Last night, I had nearly a ringside seat to the GOP debate — once removed. The media filing center was actually in an entirely separate building on the Drake University campus; in fact, it was in the basketball arena. We had the live feed from the center, and later some of us (including myself) had access to the Spin Room, where campaign surrogates make the argument for their candidate as the victor in the debate. There was one notable exception to that custom, which I will note shortly.
Before we get to the spin, though, let’s assess the debate. The moderation in this debate was decidedly substandard, especially from Diane Sawyer, who kept reminding candidates to stick to the time rules just before launching into interminable narratives that eventually produced questions. The nadir of this experience was Sawyer recalling her encounter with a Real Live Iowa Pharmacist as a set-up to ask whether government should force people to give up their bad habits. George Stephanopoulos was better, probably because he spends more time in dealing with political questions, but there was a spit-take moment when the former Bill Clinton staffer asked all of the Republican candidates whether infidelity was a disqualification for office.
Uh, we’ll get back to you on that one, George.
The questioning for most of the night seemed clearly aimed at Gingrich — his past statements, his personal life, and his record. Gingrich did well in handling the questions, forgoing his usual dressing down of the moderators on a night where it was clearly in order. He parried an attack from Mitt Romney that began clumsily and ended badly for Romney. Gingrich didn’t back away from his controversial remarks on Palestinians, getting into one of the more interesting exchanges of the evening with Romney on the issue of Israeli-Palestinian conflict, which briefly took a turn for the silly when the two argued which of them knew Bibi Netanyahu better.
Romney, however, made the gaffe of the evening when he attacked Rick Perry, of all people. Until now, Romney has been very careful not to punch below his class, but Perry got under his skin and Romney ended up going after Perry on Gardasil all over again. He didn’t do it well, either, and when Perry attacked Romney over statements in his book regarding health care, Romney tried to intimidate Perry by challenging him to bet $10,000 over the issue. If Romney wanted to make himself look rich, arrogant, and clueless, he could hardly have done a better job. When was the last time someone challenged you to a ridiculous bet in order to intimidate you out of an argument? For me, I think it was junior-high school.
Perry, on the other hand, had his best debate in the campaign. He was focused, relaxed, assertive, funny, and only occasionally seemed to need to reach for a phrase. He stayed fully energetic throughout the entire evening. If this Perry had been on stage in September, Newt Gingrich would be an afterthought. I’m not sure that Perry has enough credibility to get another chance in Iowa, but he could hardly have done any more to argue for one.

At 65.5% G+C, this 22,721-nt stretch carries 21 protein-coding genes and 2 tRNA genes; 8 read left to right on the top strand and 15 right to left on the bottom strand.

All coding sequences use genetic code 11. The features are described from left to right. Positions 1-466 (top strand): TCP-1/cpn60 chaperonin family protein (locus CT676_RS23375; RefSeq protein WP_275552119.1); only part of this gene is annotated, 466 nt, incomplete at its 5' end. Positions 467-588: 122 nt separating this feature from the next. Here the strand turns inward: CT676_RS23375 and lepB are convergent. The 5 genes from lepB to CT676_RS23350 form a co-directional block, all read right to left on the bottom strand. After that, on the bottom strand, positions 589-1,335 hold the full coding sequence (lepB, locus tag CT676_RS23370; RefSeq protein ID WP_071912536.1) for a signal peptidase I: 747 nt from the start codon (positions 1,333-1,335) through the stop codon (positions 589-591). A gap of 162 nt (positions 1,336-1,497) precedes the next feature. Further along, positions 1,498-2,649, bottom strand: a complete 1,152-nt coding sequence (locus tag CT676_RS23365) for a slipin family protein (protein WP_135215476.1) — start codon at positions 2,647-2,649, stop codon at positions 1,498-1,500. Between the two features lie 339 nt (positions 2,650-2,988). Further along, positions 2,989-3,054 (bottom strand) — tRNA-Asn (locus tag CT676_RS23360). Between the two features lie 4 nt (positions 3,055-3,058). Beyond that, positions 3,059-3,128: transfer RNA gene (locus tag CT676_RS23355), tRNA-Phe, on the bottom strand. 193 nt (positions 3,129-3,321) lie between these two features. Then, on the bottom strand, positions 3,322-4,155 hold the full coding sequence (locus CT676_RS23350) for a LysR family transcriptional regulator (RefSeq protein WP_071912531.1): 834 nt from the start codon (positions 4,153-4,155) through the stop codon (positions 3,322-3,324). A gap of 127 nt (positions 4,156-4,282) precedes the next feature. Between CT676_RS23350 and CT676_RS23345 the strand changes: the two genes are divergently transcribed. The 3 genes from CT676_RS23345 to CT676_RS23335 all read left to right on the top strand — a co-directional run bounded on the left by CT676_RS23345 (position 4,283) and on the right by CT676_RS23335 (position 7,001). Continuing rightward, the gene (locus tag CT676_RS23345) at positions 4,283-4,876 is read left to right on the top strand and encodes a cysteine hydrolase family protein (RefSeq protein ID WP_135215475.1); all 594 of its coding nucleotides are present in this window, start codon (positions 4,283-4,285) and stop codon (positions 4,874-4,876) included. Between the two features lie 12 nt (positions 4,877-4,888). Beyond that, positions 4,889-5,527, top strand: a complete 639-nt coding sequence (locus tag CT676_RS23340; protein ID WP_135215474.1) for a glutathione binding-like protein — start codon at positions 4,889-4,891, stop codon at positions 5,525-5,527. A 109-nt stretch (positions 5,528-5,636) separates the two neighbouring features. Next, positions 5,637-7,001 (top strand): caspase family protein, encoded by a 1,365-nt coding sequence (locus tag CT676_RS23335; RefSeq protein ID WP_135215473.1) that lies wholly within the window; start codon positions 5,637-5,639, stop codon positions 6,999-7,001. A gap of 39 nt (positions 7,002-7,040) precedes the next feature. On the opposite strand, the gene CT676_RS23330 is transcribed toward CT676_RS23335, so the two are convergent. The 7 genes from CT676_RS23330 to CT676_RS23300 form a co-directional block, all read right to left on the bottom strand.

Michele Bachmann also had a good debate. She started referring to “Newt Romney” to tie the two frontrunners together, which led to a silly defensive response from Romney about how different he is from Gingrich. (Gingrich ignored the stunt and focused on rebutting Bachmann on a factual basis, which was not one of Bachmann’s better moments.) Once again, she avoided hyperbole and wisely passed on a chance to jump back into the Gardasil/Government Needle debate. However, she twice embraced the same 9-9-9 plan she previously called 6-6-6 (because “the devil is in the details”) in a rather threadbare attempt to pander to Herman Cain’s former supporters.
Rick Santorum also had his best debate in the campaign. Later in the Spin Room, he told Kerry Picket that his family had told him to loosen up, and the difference was noticeable. He took his opportunities to offer thoughtful responses on foreign policy and gave the best answer to Stephanopoulos’ question on infidelity. Santorum needs a game-changer in Iowa, and I’m not sure this was it, but it was an excellent performance and one he could possibly use to make a case for the social-conservative vote.
Ron Paul was about the same as he usually is, although for some reason he seemed more cantankerous than usual. It’s a superficial observation, but his suit didn’t fit well, and contributed to an out-of-sorts image. He had some good answers, though, and didn’t do anything to damage himself.
Later, I took a little video in the Spin Room. Unlike the rest of the candidates, Santorum represented himself, as he usually does in the post-debate media engagement. There is not much to be gleaned from this except to see how the campaigns handle the post-debate questioning. I got to speak to Rep. McEwen (Gingrich) at more length; I only asked the Bachmann proxy one question (about Bachmann’s flip on 9-9-9), and didn’t get to ask Santorum or Romney’s proxy any questions at all. Enjoy.